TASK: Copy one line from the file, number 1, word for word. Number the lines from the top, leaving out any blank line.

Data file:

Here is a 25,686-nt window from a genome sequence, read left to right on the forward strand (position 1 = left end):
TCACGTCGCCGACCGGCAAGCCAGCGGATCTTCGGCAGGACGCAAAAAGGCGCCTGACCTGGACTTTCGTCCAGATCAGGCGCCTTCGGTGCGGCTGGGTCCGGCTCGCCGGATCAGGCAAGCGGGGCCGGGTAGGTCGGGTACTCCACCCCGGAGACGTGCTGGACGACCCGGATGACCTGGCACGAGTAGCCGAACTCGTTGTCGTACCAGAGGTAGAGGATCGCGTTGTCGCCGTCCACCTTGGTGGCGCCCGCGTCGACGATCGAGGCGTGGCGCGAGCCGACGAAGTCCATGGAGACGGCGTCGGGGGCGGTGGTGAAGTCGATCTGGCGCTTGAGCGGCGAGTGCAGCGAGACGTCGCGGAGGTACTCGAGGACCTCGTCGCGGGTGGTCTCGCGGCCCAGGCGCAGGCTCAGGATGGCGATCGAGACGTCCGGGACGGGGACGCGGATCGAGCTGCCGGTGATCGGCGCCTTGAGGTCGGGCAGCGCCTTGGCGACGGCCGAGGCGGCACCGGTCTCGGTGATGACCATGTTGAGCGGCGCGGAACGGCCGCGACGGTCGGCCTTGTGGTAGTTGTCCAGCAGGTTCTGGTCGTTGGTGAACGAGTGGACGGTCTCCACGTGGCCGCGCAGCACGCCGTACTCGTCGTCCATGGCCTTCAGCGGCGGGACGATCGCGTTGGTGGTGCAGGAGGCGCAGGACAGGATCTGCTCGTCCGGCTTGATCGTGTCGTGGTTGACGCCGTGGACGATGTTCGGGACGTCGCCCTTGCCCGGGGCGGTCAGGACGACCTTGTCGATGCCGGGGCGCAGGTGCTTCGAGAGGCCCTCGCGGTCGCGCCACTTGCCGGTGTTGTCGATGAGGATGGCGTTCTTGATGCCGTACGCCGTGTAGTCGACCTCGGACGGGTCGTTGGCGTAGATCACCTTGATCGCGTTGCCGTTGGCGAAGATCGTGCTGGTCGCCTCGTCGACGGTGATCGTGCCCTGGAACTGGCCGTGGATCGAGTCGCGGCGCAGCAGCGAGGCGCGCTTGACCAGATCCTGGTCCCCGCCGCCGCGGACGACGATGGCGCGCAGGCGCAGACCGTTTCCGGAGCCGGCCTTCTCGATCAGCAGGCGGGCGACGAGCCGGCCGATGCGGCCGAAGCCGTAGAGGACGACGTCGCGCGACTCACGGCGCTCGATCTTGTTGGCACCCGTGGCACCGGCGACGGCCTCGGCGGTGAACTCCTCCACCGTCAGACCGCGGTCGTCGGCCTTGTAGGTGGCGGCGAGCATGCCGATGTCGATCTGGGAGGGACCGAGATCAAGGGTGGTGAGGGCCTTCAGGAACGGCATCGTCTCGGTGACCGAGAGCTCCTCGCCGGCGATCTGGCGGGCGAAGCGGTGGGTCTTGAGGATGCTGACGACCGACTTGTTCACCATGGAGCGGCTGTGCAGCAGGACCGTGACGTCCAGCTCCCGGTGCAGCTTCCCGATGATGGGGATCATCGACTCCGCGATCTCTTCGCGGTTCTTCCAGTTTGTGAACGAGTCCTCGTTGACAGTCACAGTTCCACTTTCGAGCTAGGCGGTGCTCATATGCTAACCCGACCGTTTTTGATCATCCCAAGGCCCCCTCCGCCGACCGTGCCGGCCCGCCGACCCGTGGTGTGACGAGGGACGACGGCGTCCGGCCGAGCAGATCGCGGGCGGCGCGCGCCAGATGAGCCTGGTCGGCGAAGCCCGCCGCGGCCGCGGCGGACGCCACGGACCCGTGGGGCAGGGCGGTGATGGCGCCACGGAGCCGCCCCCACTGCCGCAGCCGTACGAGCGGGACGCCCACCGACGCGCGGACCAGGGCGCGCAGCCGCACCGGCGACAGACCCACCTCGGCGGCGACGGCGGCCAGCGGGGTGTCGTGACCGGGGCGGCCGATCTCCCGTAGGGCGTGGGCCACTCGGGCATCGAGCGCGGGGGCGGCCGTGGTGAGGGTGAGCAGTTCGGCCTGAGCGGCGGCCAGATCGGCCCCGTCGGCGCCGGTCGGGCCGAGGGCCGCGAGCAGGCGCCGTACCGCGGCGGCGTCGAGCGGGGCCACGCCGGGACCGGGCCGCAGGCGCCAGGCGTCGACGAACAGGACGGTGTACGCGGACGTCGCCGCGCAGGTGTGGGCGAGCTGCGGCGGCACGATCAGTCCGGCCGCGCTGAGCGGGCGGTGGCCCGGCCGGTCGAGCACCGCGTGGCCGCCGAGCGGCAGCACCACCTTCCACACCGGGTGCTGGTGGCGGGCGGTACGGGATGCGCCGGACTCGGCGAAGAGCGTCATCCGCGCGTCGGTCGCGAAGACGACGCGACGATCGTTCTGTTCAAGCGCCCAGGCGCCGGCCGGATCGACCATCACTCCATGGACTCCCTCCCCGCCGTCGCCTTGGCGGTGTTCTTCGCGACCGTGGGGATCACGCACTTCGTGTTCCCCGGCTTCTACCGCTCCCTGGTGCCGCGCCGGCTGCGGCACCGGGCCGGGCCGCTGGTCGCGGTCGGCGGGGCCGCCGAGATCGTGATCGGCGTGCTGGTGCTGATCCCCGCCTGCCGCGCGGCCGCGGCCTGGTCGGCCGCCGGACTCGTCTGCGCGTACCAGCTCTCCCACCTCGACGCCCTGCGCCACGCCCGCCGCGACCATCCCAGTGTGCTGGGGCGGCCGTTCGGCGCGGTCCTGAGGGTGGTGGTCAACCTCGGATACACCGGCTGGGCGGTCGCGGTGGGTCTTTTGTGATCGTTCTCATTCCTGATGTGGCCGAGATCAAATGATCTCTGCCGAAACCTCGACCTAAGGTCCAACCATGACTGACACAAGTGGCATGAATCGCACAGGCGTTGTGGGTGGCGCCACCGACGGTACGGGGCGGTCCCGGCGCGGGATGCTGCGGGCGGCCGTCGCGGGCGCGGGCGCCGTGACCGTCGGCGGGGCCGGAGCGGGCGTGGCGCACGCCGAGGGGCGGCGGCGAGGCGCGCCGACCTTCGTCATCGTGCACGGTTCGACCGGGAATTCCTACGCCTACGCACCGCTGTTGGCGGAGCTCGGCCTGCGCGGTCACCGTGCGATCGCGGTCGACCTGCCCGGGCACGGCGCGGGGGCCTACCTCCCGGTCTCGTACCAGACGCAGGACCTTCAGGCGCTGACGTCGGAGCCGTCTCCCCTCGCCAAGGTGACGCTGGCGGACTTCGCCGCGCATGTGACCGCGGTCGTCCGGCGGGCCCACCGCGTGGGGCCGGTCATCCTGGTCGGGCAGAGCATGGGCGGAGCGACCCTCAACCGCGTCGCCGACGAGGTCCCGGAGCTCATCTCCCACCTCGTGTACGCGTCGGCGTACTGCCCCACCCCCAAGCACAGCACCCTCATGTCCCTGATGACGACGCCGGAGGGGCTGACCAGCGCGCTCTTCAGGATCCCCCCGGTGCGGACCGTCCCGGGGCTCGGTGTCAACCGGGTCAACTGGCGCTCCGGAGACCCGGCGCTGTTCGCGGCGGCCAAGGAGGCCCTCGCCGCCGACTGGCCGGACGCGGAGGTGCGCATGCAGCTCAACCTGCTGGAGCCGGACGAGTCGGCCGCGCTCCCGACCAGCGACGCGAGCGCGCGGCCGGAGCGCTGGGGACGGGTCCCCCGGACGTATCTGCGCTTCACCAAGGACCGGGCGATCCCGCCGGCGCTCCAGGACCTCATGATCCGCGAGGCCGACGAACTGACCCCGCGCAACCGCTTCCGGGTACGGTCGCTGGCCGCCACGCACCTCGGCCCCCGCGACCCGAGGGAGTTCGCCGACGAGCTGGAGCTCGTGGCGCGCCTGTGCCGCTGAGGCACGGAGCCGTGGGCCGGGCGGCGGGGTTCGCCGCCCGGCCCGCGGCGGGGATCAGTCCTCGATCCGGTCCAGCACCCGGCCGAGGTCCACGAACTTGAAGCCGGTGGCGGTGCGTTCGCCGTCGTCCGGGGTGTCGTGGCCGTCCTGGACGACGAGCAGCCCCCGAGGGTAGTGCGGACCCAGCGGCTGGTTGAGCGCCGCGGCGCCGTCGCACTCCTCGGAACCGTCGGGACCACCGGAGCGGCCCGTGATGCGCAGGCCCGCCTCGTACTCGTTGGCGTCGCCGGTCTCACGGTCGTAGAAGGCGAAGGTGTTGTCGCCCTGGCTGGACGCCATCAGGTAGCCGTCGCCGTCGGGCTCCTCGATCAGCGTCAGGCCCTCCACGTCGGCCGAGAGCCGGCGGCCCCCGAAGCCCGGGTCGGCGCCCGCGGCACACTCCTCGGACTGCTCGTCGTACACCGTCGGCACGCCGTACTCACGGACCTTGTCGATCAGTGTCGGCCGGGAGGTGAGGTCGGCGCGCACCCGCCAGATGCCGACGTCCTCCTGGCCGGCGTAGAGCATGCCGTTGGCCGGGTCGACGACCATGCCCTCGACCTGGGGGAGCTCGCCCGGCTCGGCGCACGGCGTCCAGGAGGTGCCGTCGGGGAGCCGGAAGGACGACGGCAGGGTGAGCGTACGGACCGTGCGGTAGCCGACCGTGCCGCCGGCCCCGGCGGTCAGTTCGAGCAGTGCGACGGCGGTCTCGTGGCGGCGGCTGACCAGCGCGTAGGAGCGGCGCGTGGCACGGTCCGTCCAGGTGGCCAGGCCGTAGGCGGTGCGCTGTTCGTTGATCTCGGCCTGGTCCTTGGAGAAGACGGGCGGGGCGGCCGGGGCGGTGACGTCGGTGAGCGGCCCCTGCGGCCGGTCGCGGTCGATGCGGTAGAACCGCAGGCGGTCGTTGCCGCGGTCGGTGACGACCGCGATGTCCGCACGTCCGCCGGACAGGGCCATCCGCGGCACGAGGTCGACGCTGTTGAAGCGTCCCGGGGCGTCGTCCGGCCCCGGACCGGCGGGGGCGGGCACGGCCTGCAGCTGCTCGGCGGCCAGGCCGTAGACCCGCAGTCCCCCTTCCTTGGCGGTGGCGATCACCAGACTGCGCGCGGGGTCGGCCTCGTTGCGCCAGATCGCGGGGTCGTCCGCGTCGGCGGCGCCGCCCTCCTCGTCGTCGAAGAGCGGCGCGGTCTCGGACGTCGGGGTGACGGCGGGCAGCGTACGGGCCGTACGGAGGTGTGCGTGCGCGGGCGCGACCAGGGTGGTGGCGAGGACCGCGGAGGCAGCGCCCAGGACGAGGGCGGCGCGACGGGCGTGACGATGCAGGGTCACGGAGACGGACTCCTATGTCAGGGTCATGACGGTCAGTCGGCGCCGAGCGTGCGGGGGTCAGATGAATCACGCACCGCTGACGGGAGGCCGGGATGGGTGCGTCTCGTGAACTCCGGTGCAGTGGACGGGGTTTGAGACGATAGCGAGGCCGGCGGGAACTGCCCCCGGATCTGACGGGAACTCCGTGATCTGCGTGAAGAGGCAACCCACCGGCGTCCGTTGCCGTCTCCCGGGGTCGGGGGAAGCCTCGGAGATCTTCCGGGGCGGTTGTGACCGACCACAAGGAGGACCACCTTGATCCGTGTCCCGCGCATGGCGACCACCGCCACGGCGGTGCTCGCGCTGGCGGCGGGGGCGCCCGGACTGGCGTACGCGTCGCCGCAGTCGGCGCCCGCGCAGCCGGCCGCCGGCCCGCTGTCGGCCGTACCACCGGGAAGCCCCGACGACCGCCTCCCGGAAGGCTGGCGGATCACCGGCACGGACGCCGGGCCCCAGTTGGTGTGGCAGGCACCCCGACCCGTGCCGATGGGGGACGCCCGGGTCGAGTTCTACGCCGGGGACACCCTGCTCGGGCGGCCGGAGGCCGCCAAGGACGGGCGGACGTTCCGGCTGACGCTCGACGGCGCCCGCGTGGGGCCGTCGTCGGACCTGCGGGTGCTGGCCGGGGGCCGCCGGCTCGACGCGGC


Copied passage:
Here is a 25,686-nt window from a genome sequence, read left to right on the forward strand (position 1 = left end):